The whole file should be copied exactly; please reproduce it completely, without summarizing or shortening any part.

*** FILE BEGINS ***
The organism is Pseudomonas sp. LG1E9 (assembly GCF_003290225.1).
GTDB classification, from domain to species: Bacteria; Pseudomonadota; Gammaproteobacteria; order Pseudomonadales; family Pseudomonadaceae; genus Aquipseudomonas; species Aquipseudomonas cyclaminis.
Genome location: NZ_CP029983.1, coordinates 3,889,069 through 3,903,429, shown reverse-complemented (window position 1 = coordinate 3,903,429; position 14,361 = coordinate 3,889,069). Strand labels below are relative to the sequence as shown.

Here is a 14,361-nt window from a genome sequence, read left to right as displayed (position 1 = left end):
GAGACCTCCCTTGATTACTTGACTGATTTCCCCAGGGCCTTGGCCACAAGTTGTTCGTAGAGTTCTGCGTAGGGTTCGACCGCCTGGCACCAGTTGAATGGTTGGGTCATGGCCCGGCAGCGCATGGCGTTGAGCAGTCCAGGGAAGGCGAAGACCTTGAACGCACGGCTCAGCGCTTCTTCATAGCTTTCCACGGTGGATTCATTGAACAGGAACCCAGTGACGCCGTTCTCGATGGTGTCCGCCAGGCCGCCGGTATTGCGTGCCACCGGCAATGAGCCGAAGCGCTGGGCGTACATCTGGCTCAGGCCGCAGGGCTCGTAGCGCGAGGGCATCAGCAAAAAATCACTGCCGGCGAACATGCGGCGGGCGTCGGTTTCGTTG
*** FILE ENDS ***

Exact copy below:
The organism is Pseudomonas sp. LG1E9 (assembly GCF_003290225.1).
GTDB classification, from domain to species: Bacteria; Pseudomonadota; Gammaproteobacteria; order Pseudomonadales; family Pseudomonadaceae; genus Aquipseudomonas; species Aquipseudomonas cyclaminis.
Genome location: NZ_CP029983.1, coordinates 3,889,069 through 3,903,429, shown reverse-complemented (window position 1 = coordinate 3,903,429; position 14,361 = coordinate 3,889,069). Strand labels below are relative to the sequence as shown.

Here is a 14,361-nt window from a genome sequence, read left to right as displayed (position 1 = left end):
GAGACCTCCCTTGATTACTTGACTGATTTCCCCAGGGCCTTGGCCACAAGTTGTTCGTAGAGTTCTGCGTAGGGTTCGACCGCCTGGCACCAGTTGAATGGTTGGGTCATGGCCCGGCAGCGCATGGCGTTGAGCAGTCCAGGGAAGGCGAAGACCTTGAACGCACGGCTCAGCGCTTCTTCATAGCTTTCCACGGTGGATTCATTGAACAGGAACCCAGTGACGCCGTTCTCGATGGTGTCCGCCAGGCCGCCGGTATTGCGTGCCACCGGCAATGAGCCGAAGCGCTGGGCGTACATCTGGCTCAGGCCGCAGGGCTCGTAGCGCGAGGGCATCAGCAAAAAATCACTGCCGGCGAACATGCGGCGGGCGTCGGTTTCGTTG